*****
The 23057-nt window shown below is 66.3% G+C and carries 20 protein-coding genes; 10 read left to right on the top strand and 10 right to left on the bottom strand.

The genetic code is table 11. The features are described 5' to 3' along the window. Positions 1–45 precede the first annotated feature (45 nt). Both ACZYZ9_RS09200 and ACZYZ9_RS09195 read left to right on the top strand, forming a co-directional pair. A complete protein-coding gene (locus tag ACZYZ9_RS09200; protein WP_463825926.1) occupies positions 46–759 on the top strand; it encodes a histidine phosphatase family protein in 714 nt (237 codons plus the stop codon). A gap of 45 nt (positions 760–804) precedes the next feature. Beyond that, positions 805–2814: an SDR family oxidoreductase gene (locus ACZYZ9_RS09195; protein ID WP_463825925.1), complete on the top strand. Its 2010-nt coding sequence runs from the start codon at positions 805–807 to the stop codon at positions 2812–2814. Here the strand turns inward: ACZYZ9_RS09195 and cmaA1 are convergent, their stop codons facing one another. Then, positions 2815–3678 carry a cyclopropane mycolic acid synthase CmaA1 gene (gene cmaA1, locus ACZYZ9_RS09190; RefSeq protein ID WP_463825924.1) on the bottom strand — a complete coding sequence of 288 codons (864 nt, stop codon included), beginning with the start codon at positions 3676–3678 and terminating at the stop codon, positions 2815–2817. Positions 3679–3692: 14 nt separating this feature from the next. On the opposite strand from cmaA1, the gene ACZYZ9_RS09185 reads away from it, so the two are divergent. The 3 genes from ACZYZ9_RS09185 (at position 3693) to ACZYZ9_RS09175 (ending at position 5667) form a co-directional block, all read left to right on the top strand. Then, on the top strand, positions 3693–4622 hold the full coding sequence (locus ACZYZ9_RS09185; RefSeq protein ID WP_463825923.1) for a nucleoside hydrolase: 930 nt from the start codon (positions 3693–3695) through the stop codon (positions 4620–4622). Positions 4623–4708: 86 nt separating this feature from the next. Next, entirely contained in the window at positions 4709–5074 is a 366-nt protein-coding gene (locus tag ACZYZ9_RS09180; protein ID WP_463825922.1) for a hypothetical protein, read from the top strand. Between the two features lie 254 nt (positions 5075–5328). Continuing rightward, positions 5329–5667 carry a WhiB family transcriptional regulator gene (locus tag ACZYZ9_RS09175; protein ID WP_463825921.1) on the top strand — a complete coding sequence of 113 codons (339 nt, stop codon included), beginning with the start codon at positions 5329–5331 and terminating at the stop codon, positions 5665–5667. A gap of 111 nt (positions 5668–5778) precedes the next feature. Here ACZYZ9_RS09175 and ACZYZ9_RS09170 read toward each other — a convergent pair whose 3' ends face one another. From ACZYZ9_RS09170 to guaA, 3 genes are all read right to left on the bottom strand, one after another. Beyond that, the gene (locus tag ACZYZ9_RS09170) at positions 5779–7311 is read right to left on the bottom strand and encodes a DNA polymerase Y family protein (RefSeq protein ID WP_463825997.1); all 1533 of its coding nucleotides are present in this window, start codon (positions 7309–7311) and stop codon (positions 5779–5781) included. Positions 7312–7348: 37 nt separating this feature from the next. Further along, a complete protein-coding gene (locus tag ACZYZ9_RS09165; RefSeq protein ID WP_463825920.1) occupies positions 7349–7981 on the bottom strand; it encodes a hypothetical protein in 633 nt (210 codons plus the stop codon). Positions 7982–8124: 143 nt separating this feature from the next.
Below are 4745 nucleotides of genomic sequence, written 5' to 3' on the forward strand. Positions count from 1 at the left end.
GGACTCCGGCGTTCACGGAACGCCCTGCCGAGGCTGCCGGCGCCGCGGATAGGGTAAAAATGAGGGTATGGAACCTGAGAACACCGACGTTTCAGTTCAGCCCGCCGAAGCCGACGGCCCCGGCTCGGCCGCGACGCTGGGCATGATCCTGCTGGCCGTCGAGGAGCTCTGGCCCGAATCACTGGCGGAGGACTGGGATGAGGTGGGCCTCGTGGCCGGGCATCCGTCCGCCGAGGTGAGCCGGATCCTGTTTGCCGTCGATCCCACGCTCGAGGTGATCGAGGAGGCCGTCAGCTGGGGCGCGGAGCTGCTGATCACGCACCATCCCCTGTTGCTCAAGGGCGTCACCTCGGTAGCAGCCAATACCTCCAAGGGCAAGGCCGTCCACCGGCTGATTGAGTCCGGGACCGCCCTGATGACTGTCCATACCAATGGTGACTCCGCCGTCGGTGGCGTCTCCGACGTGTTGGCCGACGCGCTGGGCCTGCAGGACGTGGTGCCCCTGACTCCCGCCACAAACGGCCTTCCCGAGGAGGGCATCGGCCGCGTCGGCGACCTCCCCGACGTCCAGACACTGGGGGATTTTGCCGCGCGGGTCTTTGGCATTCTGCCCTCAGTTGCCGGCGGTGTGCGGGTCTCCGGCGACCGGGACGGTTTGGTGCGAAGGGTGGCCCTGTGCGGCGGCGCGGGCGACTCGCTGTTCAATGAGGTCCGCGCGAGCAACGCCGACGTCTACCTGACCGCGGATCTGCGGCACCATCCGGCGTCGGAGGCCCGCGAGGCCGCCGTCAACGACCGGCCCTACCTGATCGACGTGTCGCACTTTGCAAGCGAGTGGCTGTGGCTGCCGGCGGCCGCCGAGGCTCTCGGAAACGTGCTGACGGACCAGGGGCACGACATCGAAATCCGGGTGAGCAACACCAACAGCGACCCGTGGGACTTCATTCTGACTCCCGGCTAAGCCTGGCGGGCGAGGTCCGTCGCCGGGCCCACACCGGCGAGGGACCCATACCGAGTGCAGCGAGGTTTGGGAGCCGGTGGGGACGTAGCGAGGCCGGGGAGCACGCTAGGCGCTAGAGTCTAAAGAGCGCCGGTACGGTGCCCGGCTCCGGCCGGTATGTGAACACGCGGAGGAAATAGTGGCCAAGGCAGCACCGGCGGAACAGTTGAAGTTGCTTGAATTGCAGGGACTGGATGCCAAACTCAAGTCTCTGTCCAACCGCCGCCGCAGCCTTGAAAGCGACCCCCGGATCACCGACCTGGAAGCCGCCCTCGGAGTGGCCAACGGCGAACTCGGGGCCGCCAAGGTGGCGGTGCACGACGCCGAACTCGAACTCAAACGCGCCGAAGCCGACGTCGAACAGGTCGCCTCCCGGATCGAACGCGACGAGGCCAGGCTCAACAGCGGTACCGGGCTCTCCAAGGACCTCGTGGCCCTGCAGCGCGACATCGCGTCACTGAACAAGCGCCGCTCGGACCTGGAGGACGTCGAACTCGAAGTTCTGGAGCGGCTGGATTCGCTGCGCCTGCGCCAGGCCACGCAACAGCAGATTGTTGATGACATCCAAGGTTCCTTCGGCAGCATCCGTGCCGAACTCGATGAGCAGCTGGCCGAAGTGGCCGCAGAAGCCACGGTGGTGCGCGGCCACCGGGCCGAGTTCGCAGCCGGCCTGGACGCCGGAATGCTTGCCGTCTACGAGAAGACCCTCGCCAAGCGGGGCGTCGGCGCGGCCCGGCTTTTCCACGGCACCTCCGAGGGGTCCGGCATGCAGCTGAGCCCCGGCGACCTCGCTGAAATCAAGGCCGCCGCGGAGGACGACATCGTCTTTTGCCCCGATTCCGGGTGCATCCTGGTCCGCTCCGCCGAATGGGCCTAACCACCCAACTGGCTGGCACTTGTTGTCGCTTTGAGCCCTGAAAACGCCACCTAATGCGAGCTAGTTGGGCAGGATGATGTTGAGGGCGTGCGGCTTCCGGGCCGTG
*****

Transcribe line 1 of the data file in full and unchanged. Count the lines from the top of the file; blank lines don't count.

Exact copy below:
The 23057-nt window shown below is 66.3% G+C and carries 20 protein-coding genes; 10 read left to right on the top strand and 10 right to left on the bottom strand.